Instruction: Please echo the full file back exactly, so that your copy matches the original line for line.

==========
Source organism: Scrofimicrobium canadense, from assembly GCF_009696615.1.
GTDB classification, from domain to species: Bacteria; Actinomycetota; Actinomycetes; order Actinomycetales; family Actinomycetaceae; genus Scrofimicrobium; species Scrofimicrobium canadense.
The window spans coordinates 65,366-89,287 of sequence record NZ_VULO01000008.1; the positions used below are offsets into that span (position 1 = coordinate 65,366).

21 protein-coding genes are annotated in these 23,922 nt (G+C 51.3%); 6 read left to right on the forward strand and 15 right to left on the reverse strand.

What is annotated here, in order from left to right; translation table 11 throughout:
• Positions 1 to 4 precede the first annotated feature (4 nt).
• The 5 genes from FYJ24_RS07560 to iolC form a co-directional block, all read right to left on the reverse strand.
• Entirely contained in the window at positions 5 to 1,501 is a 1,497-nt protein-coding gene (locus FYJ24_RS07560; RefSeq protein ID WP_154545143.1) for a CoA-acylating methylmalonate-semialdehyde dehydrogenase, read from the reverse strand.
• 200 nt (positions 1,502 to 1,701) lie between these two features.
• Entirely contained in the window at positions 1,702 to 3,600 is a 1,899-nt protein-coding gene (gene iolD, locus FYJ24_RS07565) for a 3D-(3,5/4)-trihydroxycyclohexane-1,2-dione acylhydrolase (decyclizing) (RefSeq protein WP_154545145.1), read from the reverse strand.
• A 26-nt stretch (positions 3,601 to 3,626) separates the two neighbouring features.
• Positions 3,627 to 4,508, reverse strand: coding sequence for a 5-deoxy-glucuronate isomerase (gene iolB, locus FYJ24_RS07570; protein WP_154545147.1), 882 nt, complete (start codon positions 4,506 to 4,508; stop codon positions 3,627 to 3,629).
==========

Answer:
Source organism: Scrofimicrobium canadense, from assembly GCF_009696615.1.
GTDB classification, from domain to species: Bacteria; Actinomycetota; Actinomycetes; order Actinomycetales; family Actinomycetaceae; genus Scrofimicrobium; species Scrofimicrobium canadense.
The window spans coordinates 65,366-89,287 of sequence record NZ_VULO01000008.1; the positions used below are offsets into that span (position 1 = coordinate 65,366).

21 protein-coding genes are annotated in these 23,922 nt (G+C 51.3%); 6 read left to right on the forward strand and 15 right to left on the reverse strand.

What is annotated here, in order from left to right; translation table 11 throughout:
• Positions 1 to 4 precede the first annotated feature (4 nt).
• The 5 genes from FYJ24_RS07560 to iolC form a co-directional block, all read right to left on the reverse strand.
• Entirely contained in the window at positions 5 to 1,501 is a 1,497-nt protein-coding gene (locus FYJ24_RS07560; RefSeq protein ID WP_154545143.1) for a CoA-acylating methylmalonate-semialdehyde dehydrogenase, read from the reverse strand.
• 200 nt (positions 1,502 to 1,701) lie between these two features.
• Entirely contained in the window at positions 1,702 to 3,600 is a 1,899-nt protein-coding gene (gene iolD, locus FYJ24_RS07565) for a 3D-(3,5/4)-trihydroxycyclohexane-1,2-dione acylhydrolase (decyclizing) (RefSeq protein WP_154545145.1), read from the reverse strand.
• A 26-nt stretch (positions 3,601 to 3,626) separates the two neighbouring features.
• Positions 3,627 to 4,508, reverse strand: coding sequence for a 5-deoxy-glucuronate isomerase (gene iolB, locus FYJ24_RS07570; protein WP_154545147.1), 882 nt, complete (start codon positions 4,506 to 4,508; stop codon positions 3,627 to 3,629).